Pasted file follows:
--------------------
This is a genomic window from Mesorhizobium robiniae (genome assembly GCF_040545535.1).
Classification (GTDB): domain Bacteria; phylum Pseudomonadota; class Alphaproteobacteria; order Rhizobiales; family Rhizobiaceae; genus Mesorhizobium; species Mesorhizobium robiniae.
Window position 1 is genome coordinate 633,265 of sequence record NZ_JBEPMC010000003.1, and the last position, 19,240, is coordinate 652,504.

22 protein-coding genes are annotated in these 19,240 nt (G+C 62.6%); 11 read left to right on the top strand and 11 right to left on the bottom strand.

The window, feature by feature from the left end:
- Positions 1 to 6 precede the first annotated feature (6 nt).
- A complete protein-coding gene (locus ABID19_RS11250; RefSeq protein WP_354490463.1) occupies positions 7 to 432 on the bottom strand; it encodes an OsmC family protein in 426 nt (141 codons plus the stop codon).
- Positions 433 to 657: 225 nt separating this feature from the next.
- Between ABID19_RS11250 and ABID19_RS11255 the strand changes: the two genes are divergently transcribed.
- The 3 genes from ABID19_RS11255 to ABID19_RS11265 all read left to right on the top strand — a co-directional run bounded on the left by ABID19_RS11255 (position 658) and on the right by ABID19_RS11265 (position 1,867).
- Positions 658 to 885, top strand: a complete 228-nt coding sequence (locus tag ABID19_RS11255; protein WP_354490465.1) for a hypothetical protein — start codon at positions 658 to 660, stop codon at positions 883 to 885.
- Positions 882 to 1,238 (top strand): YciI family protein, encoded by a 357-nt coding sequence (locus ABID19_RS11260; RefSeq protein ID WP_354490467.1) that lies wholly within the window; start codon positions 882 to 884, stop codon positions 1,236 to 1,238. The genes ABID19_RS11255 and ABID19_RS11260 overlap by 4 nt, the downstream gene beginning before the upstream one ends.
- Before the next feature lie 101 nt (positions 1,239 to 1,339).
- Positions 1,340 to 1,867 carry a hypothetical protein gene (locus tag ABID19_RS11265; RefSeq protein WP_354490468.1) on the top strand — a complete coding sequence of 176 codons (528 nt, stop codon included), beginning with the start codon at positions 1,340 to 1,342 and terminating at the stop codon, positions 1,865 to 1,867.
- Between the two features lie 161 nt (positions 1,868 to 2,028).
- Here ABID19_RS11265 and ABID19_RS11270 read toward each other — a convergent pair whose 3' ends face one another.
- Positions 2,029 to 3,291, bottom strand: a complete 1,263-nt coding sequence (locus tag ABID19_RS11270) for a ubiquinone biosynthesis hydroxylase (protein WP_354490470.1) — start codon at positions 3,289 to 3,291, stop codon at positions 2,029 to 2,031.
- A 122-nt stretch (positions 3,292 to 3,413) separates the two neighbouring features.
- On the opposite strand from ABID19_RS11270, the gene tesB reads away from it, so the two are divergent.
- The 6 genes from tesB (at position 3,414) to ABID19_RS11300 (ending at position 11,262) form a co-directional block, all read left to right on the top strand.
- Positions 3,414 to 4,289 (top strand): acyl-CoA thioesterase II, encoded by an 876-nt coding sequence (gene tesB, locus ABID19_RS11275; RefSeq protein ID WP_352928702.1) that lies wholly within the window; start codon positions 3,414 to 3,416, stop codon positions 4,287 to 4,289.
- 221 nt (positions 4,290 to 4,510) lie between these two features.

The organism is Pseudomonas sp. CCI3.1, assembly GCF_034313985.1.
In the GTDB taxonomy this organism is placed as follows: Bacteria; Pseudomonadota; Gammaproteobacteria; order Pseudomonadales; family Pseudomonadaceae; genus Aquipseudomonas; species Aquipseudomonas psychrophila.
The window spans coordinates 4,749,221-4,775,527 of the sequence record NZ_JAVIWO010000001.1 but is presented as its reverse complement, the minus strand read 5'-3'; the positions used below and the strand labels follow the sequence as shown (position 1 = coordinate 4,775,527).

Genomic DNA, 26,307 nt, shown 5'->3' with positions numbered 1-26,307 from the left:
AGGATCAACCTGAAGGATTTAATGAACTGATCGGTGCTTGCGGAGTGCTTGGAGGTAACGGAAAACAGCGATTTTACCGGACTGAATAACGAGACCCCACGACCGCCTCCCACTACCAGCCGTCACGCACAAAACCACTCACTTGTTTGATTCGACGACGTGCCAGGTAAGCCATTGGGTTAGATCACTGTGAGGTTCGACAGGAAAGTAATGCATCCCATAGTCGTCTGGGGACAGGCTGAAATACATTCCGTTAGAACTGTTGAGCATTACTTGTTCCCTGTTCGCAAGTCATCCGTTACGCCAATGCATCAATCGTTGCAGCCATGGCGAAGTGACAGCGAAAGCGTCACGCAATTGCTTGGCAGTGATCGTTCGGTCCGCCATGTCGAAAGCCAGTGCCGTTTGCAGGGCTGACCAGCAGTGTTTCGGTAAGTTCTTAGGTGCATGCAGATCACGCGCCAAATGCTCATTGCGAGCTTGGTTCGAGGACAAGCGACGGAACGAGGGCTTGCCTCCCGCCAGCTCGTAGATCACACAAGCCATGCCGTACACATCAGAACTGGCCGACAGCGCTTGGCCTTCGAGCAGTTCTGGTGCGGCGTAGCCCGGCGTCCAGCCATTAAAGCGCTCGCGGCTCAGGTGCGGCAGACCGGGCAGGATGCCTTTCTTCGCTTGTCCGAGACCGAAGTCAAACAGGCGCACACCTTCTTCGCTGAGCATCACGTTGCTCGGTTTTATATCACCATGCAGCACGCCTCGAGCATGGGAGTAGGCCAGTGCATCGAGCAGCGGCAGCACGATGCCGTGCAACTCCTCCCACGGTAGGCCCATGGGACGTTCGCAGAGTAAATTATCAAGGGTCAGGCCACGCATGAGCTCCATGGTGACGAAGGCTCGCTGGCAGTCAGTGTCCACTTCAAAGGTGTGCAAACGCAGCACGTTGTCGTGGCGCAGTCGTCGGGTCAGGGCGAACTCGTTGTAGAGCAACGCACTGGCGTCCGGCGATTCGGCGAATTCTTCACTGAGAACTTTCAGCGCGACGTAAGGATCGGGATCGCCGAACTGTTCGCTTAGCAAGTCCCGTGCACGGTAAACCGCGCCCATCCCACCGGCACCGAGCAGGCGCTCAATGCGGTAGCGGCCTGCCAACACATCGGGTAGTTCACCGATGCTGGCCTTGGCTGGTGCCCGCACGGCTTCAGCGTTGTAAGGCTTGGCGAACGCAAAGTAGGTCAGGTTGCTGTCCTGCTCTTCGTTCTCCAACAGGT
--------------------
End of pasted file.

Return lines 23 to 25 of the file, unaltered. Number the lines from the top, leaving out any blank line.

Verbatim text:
The organism is Pseudomonas sp. CCI3.1, assembly GCF_034313985.1.
In the GTDB taxonomy this organism is placed as follows: Bacteria; Pseudomonadota; Gammaproteobacteria; order Pseudomonadales; family Pseudomonadaceae; genus Aquipseudomonas; species Aquipseudomonas psychrophila.
The window spans coordinates 4,749,221-4,775,527 of the sequence record NZ_JAVIWO010000001.1 but is presented as its reverse complement, the minus strand read 5'-3'; the positions used below and the strand labels follow the sequence as shown (position 1 = coordinate 4,775,527).